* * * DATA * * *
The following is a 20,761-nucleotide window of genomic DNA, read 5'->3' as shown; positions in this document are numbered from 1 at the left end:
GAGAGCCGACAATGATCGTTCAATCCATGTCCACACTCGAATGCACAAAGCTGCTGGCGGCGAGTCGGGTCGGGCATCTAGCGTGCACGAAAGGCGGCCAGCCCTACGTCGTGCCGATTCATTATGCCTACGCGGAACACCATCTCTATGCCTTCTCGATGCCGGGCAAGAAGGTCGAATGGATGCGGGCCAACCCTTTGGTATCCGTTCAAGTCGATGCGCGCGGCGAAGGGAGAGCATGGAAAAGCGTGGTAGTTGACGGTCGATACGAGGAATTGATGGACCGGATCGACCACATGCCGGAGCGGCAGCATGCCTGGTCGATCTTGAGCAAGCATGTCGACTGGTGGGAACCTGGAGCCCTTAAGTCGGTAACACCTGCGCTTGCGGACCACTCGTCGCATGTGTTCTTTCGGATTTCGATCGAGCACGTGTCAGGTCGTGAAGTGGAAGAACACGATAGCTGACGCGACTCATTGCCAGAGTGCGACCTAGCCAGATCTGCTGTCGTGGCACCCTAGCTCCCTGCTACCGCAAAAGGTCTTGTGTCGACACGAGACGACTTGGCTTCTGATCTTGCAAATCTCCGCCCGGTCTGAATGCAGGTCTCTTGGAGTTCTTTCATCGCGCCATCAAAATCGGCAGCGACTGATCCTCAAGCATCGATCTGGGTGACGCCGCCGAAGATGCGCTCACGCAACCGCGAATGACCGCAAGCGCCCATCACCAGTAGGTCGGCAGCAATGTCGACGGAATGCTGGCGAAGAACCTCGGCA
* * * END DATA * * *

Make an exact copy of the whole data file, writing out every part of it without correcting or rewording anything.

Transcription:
The following is a 20,761-nucleotide window of genomic DNA, read 5'->3' as shown; positions in this document are numbered from 1 at the left end:
GAGAGCCGACAATGATCGTTCAATCCATGTCCACACTCGAATGCACAAAGCTGCTGGCGGCGAGTCGGGTCGGGCATCTAGCGTGCACGAAAGGCGGCCAGCCCTACGTCGTGCCGATTCATTATGCCTACGCGGAACACCATCTCTATGCCTTCTCGATGCCGGGCAAGAAGGTCGAATGGATGCGGGCCAACCCTTTGGTATCCGTTCAAGTCGATGCGCGCGGCGAAGGGAGAGCATGGAAAAGCGTGGTAGTTGACGGTCGATACGAGGAATTGATGGACCGGATCGACCACATGCCGGAGCGGCAGCATGCCTGGTCGATCTTGAGCAAGCATGTCGACTGGTGGGAACCTGGAGCCCTTAAGTCGGTAACACCTGCGCTTGCGGACCACTCGTCGCATGTGTTCTTTCGGATTTCGATCGAGCACGTGTCAGGTCGTGAAGTGGAAGAACACGATAGCTGACGCGACTCATTGCCAGAGTGCGACCTAGCCAGATCTGCTGTCGTGGCACCCTAGCTCCCTGCTACCGCAAAAGGTCTTGTGTCGACACGAGACGACTTGGCTTCTGATCTTGCAAATCTCCGCCCGGTCTGAATGCAGGTCTCTTGGAGTTCTTTCATCGCGCCATCAAAATCGGCAGCGACTGATCCTCAAGCATCGATCTGGGTGACGCCGCCGAAGATGCGCTCACGCAACCGCGAATGACCGCAAGCGCCCATCACCAGTAGGTCGGCAGCAATGTCGACGGAATGCTGGCGAAGAACCTCGGCA